Leonie M. Brinkema, appointed to the district court in Eastern Virginia by President Clinton in 1993, has had her share of reversals by the 4th Circuit U.S. Court of Appeals. But many of them have come on sentencing issues, where the former federal prosecutor has shown an independent streak and has at times departed from the federal sentencing guidelines -- to the defendant's advantage in some cases and detriment in others.
The Moussaoui conspiracy trial, with four counts that carry the death penalty, will be the highest-profile case Brinkema has ever overseen, with accompanying concerns about the safety of some participants, managing media access and the likely need to keep certain evidence out of the public eye. But most lawyers who have dealt with Brinkema think she'll handle the potential spectacle well.
"She's a good choice," said Mark Hulkower, a former federal prosecutor who tried cases before her. "She's no-nonsense and evenhanded, and she knows how to move a trial." Former deputy attorney general Eric Holder added that "She's a very careful, thoughtful person who's not afraid to make a tough call."
Defense lawyers rose to Brinkema's defense when former Sen. Robert Dole, during his 1996 presidential campaign, labeled Brinkema and several other federal judges "soft on crime" at a time when Republicans were attacking individual judges for rulings they felt were too lenient. Dole focused on a case in which Brinkema reduced the sentence of a man she convicted for plotting to kill a former martial arts instructor. She rejected his insanity defense, but cited his diminished mental capacity in sentencing him to 21 months in prison rather than up to 9 years. The appeals court overturned the sentence.
In another case, Brinkema sentenced a man convicted of fraud for improperly collecting disability pay to home confinement rather than the prescribed 18-24 months behind bars. Again, the appellate court said she used faulty reasoning to depart from the sentencing guidelines.
On the other hand, Brinkema sentenced a Loudoun County doctor to 30 months in prison, 2 1/2 times what was called for in the guidelines, for performing examinations under the influence of painkillers he stole from his patients. She said the defendant, Joseph Shaw Jones, created a "significant risk of injury and harm to the public health."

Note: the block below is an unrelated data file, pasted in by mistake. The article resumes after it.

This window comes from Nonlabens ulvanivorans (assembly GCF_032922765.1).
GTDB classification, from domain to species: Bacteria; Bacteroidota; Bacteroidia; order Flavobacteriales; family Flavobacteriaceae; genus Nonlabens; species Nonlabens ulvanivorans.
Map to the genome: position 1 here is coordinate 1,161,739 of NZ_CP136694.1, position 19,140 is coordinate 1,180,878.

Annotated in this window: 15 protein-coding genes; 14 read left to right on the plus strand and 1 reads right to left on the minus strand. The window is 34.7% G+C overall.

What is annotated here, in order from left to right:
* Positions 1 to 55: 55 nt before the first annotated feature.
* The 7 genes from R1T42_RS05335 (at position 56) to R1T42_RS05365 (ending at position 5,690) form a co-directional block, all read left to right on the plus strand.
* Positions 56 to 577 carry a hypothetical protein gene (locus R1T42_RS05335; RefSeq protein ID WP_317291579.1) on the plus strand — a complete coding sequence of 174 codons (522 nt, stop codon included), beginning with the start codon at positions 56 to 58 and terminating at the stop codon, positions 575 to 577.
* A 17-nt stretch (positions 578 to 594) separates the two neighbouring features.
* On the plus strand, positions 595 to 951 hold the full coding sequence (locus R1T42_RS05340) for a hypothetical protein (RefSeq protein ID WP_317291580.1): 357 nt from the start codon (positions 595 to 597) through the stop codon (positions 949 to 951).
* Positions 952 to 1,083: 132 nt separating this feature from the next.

And in a case that first focused national attention on the "road rage" phenomenon, Brinkema sentenced Narkey Keval Terry to a whopping 10 years, more than 3 times the recommended sentence, for his role in a 1996 highway showdown on the George Washington Memorial Parkway that killed three drivers. That sentence, for involuntary manslaughter, was also overturned, but the appeals court left open the possibility that Brinkema could find other grounds for such a harsh term. Which she did.
Twice in recent years Brinkema has struck down bars on access to Internet porn as First Amendment violations. In one case she nixed a Virginia county's ban on access to such material in its public libraries and in the other, she said that Virginia employees couldn't be barred from accessing porn sites on state-owned computers. Her decision in the state employees' case was overturned.
A 1976 graduate of Cornell University's law school who has also done graduate work in philosophy and library services, Brinkema known to her friends as "Deedee" hasn't handled many high-profile national security cases. But earlier this year she sentenced a former Australian intelligence agent to 15 years for attempted espionage. Jean-Philippe Wispelaere pleaded guilty to selling more than 900 classified U.S. documents for $120,000 to an FBI agent posing as a foreign spy.
Moussaoui, who made a brief court appearance Wednesday, will be arraigned Jan. 2 in Alexandria, Va. His attorneys did not request bail for him today. He's charged with conspiracy to commit acts of terrorism, aircraft piracy, destruction of aircraft, use of weapons of mass destruction, murder of U.S. employees and destruction of U.S. property.
The indictment cites a number of parallels between his behavior in the months prior to Sept. 11 and that of the hijackers. Moussaoui was already in federal custody on that day after operators of a flight school alerted federal authorities to behavior they thought was suspicious. But there's no direct connection cited in the indictment between the French-Moroccan and any of the hijackers.